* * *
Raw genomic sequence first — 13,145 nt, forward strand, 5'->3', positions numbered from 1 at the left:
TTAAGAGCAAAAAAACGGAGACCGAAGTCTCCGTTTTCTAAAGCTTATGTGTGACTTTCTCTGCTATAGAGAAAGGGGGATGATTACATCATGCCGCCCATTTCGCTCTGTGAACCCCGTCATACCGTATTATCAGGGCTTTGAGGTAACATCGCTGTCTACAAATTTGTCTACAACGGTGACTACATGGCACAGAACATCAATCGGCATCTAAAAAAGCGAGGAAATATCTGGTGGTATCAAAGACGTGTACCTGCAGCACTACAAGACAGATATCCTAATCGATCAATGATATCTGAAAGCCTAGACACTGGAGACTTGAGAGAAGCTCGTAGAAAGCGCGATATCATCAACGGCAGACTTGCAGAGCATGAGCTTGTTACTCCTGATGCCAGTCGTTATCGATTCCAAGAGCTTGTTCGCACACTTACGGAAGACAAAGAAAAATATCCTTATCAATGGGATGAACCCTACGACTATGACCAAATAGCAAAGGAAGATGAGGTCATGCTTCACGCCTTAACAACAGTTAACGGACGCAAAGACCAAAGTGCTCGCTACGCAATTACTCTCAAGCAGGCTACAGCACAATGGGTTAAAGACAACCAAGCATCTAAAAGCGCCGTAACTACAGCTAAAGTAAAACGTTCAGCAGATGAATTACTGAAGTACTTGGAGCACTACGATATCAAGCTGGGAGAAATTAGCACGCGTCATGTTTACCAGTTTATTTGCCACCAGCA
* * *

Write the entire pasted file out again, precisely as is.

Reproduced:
Raw genomic sequence first — 13,145 nt, forward strand, 5'->3', positions numbered from 1 at the left:
TTAAGAGCAAAAAAACGGAGACCGAAGTCTCCGTTTTCTAAAGCTTATGTGTGACTTTCTCTGCTATAGAGAAAGGGGGATGATTACATCATGCCGCCCATTTCGCTCTGTGAACCCCGTCATACCGTATTATCAGGGCTTTGAGGTAACATCGCTGTCTACAAATTTGTCTACAACGGTGACTACATGGCACAGAACATCAATCGGCATCTAAAAAAGCGAGGAAATATCTGGTGGTATCAAAGACGTGTACCTGCAGCACTACAAGACAGATATCCTAATCGATCAATGATATCTGAAAGCCTAGACACTGGAGACTTGAGAGAAGCTCGTAGAAAGCGCGATATCATCAACGGCAGACTTGCAGAGCATGAGCTTGTTACTCCTGATGCCAGTCGTTATCGATTCCAAGAGCTTGTTCGCACACTTACGGAAGACAAAGAAAAATATCCTTATCAATGGGATGAACCCTACGACTATGACCAAATAGCAAAGGAAGATGAGGTCATGCTTCACGCCTTAACAACAGTTAACGGACGCAAAGACCAAAGTGCTCGCTACGCAATTACTCTCAAGCAGGCTACAGCACAATGGGTTAAAGACAACCAAGCATCTAAAAGCGCCGTAACTACAGCTAAAGTAAAACGTTCAGCAGATGAATTACTGAAGTACTTGGAGCACTACGATATCAAGCTGGGAGAAATTAGCACGCGTCATGTTTACCAGTTTATTTGCCACCAGCA